In addition to the healthy foods and nutrients you mentioned, it's very important that you get 1,000 milligrams of calcium and 400 - 800 international units of vitamin D every day. Since you have experienced bone loss, you might also ask to have your vitamin D levels checked to see if you need more vitamin D. Here are links to detailed information on these topics:
Treating bone loss in young premenopausal women is complicated. That's why it's important that you work closely with a qualified healthcare provider, such as an endocrinologist, who has experience treating osteoporosis in younger women. You mentioned that your hormone levels are low, so you might also think about seeing a knowledgeable reproductive endocrinologist.
All of the FDA-approved drugs currently available are approved for use in postmenopausal women and several are approved for men. Osteoporosis medications have mostly been studied in postmenopausal women since they are most often affected by osteoporosis. Because we have less information about the safety and effectiveness of osteoporosis medications in younger women, these medications should be used with caution in premenopausal women. You can read about the differences between Prolia and Reclast by visiting our website at www.nof.org/aboutosteoporosis/managingandtreating/medicinesneedtoknow . While these drugs are very different from one another, both are antiresorptive medications, meaning that they slow the breakdown of bone which helps to reduce the risk of fracture. These drugs have not been studied against each other in head-to-head trials. Therefore, they cannot be compared to each other to know if one works better. Their side effects differ and are described in the link provided.
If you need assistance for paying for your osteoporosis medicine, here are some resources that may be able to help you:
The Patient Advocate Foundation Visit www.copays.org or call (866) 512-3861
Partnership for Prescription Assistance (PPA) Visit www.pparx.org or call (888) 477-2669
NeedyMeds Visit www.NeedyMeds.com
In addition, if you haven't contacted the drug company that manufacturers your medication, they may also be able to help. Here is contact information for the drug manufacturer patient assistance programs:
(800) 521-8813 Actonel, Warner Chilcott www.pgpharma.com/patient_assistance.shtml
We're not aware of this possible side effect from taking Forteo. I checked the drug's prescription insert, which includes a comprehensive list of side effects that were reported in the clinical studies, and I didn't see any reports of increased belly fat, weight gain, adiposity, etc. You should discuss your concerns with your healthcare provider. Your pharmacist is another excellent resource for any questions related to your medications.View Thread
NOF's handbook "Boning Up on Osteoporosis" contains 22 exercise examples with step-by-step instructions. You can purchase a copy for $1 plus shipping and handling by visiting the NOF Store .View Thread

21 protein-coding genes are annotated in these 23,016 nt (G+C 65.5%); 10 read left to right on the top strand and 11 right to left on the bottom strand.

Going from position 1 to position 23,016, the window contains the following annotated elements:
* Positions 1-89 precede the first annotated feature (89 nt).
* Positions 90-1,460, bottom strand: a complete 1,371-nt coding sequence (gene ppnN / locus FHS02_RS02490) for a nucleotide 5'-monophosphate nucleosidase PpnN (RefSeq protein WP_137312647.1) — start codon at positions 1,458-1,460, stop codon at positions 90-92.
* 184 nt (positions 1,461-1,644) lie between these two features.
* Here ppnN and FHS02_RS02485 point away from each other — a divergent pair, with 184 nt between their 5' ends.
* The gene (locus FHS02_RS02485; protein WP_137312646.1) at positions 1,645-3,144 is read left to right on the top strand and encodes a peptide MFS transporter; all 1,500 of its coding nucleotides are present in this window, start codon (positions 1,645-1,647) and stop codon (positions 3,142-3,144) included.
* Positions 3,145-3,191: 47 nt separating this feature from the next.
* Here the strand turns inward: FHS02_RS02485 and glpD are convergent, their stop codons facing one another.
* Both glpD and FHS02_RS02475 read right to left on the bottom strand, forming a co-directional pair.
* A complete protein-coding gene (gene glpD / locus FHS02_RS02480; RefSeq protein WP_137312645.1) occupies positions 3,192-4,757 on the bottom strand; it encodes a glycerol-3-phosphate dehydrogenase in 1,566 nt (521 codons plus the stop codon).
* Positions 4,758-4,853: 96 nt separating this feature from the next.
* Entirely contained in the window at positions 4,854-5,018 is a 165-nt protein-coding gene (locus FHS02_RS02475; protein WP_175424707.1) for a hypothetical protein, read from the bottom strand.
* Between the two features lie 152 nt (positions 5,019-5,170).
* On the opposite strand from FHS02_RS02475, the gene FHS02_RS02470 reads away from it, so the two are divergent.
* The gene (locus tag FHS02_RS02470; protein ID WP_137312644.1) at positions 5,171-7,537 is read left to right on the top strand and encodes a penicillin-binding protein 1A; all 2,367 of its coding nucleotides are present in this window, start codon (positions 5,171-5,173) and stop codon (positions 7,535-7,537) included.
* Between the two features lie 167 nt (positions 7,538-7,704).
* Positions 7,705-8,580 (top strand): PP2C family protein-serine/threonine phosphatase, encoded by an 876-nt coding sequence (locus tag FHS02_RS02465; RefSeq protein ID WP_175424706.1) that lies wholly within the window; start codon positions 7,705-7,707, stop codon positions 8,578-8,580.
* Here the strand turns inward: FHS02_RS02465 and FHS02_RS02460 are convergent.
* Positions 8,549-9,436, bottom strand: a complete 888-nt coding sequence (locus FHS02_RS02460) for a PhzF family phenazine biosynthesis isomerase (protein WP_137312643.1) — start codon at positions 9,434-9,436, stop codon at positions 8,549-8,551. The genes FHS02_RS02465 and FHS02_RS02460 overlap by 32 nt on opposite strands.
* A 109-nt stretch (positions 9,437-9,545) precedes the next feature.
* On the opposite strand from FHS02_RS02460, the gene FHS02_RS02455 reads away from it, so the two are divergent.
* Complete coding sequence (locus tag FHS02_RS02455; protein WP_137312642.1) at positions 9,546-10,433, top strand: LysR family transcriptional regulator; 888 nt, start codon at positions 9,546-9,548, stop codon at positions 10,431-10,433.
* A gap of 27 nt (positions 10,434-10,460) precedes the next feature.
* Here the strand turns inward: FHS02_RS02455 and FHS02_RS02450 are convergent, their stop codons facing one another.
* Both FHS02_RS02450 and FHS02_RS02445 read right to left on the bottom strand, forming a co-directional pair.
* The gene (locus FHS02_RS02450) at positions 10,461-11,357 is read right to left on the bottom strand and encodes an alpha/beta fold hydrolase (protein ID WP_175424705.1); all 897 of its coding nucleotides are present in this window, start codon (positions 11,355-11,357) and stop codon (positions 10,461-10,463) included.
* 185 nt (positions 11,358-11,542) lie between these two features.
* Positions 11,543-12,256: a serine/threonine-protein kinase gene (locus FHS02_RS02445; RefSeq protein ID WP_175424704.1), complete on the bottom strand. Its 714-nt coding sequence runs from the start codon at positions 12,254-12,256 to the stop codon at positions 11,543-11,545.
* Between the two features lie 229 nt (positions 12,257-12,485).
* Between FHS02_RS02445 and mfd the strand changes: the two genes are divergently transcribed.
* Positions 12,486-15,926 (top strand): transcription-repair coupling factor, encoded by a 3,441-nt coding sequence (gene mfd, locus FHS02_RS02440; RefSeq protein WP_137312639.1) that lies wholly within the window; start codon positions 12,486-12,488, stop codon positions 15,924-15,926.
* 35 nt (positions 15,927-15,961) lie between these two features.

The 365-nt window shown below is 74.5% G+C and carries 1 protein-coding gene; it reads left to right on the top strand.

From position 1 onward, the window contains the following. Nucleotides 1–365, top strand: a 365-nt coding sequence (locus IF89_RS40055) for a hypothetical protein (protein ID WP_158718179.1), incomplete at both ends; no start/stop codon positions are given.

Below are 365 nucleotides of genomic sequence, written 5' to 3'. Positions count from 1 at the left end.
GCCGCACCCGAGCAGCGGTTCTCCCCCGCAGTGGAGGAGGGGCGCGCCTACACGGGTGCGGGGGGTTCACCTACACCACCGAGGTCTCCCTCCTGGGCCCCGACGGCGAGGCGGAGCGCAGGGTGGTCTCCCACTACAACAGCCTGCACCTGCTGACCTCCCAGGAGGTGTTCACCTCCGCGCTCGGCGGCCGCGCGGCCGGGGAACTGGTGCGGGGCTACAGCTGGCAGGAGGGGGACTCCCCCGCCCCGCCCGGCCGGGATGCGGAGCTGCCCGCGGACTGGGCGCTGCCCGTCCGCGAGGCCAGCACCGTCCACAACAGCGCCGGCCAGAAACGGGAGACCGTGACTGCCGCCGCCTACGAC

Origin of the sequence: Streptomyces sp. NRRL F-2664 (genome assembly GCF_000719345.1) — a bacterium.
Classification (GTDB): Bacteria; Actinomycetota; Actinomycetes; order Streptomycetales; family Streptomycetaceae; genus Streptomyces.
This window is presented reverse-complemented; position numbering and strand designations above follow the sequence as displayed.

The National Osteoporosis Foundation may be able to help you. Please call us at 1-800-231-4222 and ask to speak to a Health Education Specialist. The best time to call is between the hours of 9 am and 5 pm, EST, Monday through Friday.View Thread
"Overt osteoporosis" is not a specific type of osteoporosis. Your grandmother's doctor was most likely explaining that it is clear to him or her that she has osteoporosis. Since your grandmother has both osteoporosis and scoliosis, our new electronic publication Protecting Your Fragile Spine may be helpful to her. It's also important that she take steps to reduce her chance of falling , improve her balance and treat her osteoporosis . All of these steps can help your grandmother reduce her chance of breaking bones and improve her quality of life. For more helpful information related to osteoporosis, please visit www.nof.org and click on "About Osteoporosis."
We hope this information is helpful to you and your grandmother.View Thread
Yesterday, the Institute of Medicine (IOM) released updated recommendations regarding calcium and vitamin D intake. IOM recommends 600 international units (IU) of vitamin D every day for most healthy adults under age 71 and 800 IU for healthy people age 71 and older. The updated IOM recommendations for vitamin D intake are sufficient for most healthy adults, however, some adults may need more. These include those with very little sun exposure (or who consistently wear sun screen or protective clothing), dark skin, osteoporosis, problems absorbing dietary fat or who are taking medicines that interfere with vitamin D.
This is an increase from the previous IOM recommendations that cited 200 to 400 IU per day for healthy adults under age 71 and 600 IU per day for those age 71 and older. Since 2008, NOF has recommended that healthy people age 19 to 49 get 400 to 800 IU of vitamin D every day; and that adults age 50 and older get 800 to 1,000 IU every day.
NOF's recommendations for daily intake remain higher than IOM's but fall well within the margin of safety.
The IOM report issued on November 30, 2010 set the safe upper limit for daily intake to be 4,000 IU. The IOM report did not address the vitamin D requirements for high risk individuals or those who require treatment. NOF strongly recommends that you consult with your healthcare professional for your particular requirements.
NOF applauds IOM for their comprehensive review of the evidence supporting their updated recommendations for vitamin D and calcium intake.